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Colombia hosts international conference to discuss Venezuela | Nicolas Maduro News

President Gustavo Petro has called on leaders of 19 countries and the European Union to “rebuild the path of peace” in Latin America.

Colombian President Gustavo Petro hosted world leaders in Bogotá for a day-long meeting to discuss the political situation in Venezuela, where critics have accused Nicolás Maduro’s government of suppressing the opposition.

Petro spoke at a meeting of representatives from 19 countries and the European Union at Palazzo San Carlos on Tuesday.

In it, he called on the international community to lift sanctions on Venezuela, but he also urged Maduro to arrange democratic elections in the country.

“The history of Latin America is in our hands,” Colombia’s first leftist president, Petro Petro, told diplomats.

He paints a picture of Latin America at a crossroads: either participants can “chart a path to war and the deconstruction of democracy, or we can rebuild the path to peace and democracy.”

Colombian President Gustavo Petro, Colombian Foreign Minister Alvaro Leyva and Brazil's Special Advisor on International Affairs and former Foreign Minister Celso Amorim sat at the head of the table
President Gustavo Petro hosts a meeting of world leaders to discuss Venezuela at the San Carlos Palace in Bogotá, Colombia [Luisa Gonzalez/Reuters]

Representatives from Argentina, Brazil, Spain, the United Kingdom and the United States attended the meeting, aimed at rekindling stalled talks between Maduro’s government and Venezuela’s political opposition.

The two sides had previously met in Mexico City to negotiate a solution to the political impasse in the country, but those talks collapsed in December.

Neither party attended Tuesday’s meeting. But the opposition alliance, the Platform for Democratic Unity, expressed support for the meeting, although some factions questioned Colombia’s role as a mediator.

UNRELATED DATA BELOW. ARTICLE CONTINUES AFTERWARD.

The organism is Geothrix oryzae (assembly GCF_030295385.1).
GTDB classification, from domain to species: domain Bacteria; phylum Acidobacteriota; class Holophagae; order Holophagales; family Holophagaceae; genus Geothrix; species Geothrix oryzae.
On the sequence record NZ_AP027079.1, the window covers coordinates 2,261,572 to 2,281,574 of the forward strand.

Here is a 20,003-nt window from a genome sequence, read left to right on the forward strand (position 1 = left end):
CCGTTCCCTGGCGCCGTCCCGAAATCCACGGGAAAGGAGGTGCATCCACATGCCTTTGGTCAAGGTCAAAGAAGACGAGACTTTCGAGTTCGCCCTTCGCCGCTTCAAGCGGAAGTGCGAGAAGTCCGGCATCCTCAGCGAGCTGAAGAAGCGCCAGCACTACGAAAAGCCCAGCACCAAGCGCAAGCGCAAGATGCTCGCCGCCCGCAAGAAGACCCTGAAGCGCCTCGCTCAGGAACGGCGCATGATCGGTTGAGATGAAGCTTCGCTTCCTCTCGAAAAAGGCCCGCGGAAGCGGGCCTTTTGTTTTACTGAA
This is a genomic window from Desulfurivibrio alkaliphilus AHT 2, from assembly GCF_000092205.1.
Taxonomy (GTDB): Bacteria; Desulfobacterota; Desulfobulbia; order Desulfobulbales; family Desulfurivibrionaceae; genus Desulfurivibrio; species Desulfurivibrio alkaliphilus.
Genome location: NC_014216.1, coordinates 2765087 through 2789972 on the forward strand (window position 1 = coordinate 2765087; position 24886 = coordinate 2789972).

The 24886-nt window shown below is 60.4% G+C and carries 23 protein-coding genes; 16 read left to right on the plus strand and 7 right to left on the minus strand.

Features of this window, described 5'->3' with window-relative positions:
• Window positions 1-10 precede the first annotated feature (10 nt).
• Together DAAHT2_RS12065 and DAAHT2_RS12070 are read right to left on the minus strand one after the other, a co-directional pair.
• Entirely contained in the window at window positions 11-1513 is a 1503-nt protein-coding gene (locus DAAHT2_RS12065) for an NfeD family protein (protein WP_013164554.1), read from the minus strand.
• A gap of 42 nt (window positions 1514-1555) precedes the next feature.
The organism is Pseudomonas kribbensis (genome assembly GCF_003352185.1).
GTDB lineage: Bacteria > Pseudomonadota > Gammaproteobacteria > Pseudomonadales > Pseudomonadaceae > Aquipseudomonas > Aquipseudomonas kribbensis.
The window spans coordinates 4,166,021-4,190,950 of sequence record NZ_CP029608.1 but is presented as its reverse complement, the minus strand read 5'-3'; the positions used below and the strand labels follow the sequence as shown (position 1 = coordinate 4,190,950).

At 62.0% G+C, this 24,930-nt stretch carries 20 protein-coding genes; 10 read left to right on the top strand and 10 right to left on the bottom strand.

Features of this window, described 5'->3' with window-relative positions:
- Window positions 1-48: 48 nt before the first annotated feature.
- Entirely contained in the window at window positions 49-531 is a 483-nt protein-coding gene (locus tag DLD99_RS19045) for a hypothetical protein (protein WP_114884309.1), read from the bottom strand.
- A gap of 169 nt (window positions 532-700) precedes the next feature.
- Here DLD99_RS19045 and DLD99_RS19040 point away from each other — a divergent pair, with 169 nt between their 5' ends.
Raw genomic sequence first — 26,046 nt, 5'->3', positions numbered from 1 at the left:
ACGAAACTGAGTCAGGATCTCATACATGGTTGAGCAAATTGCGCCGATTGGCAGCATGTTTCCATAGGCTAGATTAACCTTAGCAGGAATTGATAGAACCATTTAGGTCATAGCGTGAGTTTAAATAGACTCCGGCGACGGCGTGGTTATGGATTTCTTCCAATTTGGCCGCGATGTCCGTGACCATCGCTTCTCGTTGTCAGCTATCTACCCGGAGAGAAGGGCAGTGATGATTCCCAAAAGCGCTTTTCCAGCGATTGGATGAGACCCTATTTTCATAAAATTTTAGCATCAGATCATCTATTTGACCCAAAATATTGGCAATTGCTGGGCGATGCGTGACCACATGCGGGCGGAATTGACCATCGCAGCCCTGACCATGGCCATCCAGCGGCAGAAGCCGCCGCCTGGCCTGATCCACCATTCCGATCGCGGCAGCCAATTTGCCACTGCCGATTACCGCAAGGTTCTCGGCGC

Venezuela has faced a divided government since the 2018 presidential election. Maduro was re-elected in a landslide for a second six-year term — but only if some of Venezuela’s most prominent opposition parties are barred from participating.

That led critics of Maduro’s socialist government to declare the election illegitimate. After Maduro took office in January 2019, opposition leader Juan Guaido, then speaker of Venezuela’s National Assembly, issued a declaration establishing a state of emergency. He also called himself an “interim president” to replace Maduro.

Some countries, such as the United States, have chosen to recognize the opposition government instead of Maduro’s and have imposed severe sanctions on Venezuela.

However, in recent months, Latin America has seen a wave of left-wing leaders elected to top positions in government, leading some countries to resume relations with Maduro’s government.

These include Colombia, which restored diplomatic ties under Petro, and Brazil, which restored diplomatic ties under leftist President Luiz Inácio Lula da Silva, who took office in January.

Guaidó himself has lost much of the support of the opposition, whose members voted in December to dissolve his government and remove him from the position of “interim president”.

On Monday, however, Guaido “walked” across the border from Venezuela into Colombia in an attempt to meet with diplomats for Tuesday’s meeting.

However, Colombia’s foreign ministry announced that immigration authorities had escorted Guaido to Bogotá’s El Dorado airport because he crossed the border “irregularly”.

On the plane to the U.S. city of Miami, Guaido denounced his treatment as an extension of the crackdown he allegedly suffered under the Maduro government. “Unfortunately, today’s persecution of the dictatorship spread to Colombia,” he said in a video posted on Twitter.

But on Tuesday, Petro condemned the former opposition leader’s comments.

“Mr. Guaidó has not been fired,” he tweeted. “Lies are better left out of politics. Mr. Guaidó agreed to go to the United States. Although there were people coming in illegally, we allowed it for humanitarian reasons.”

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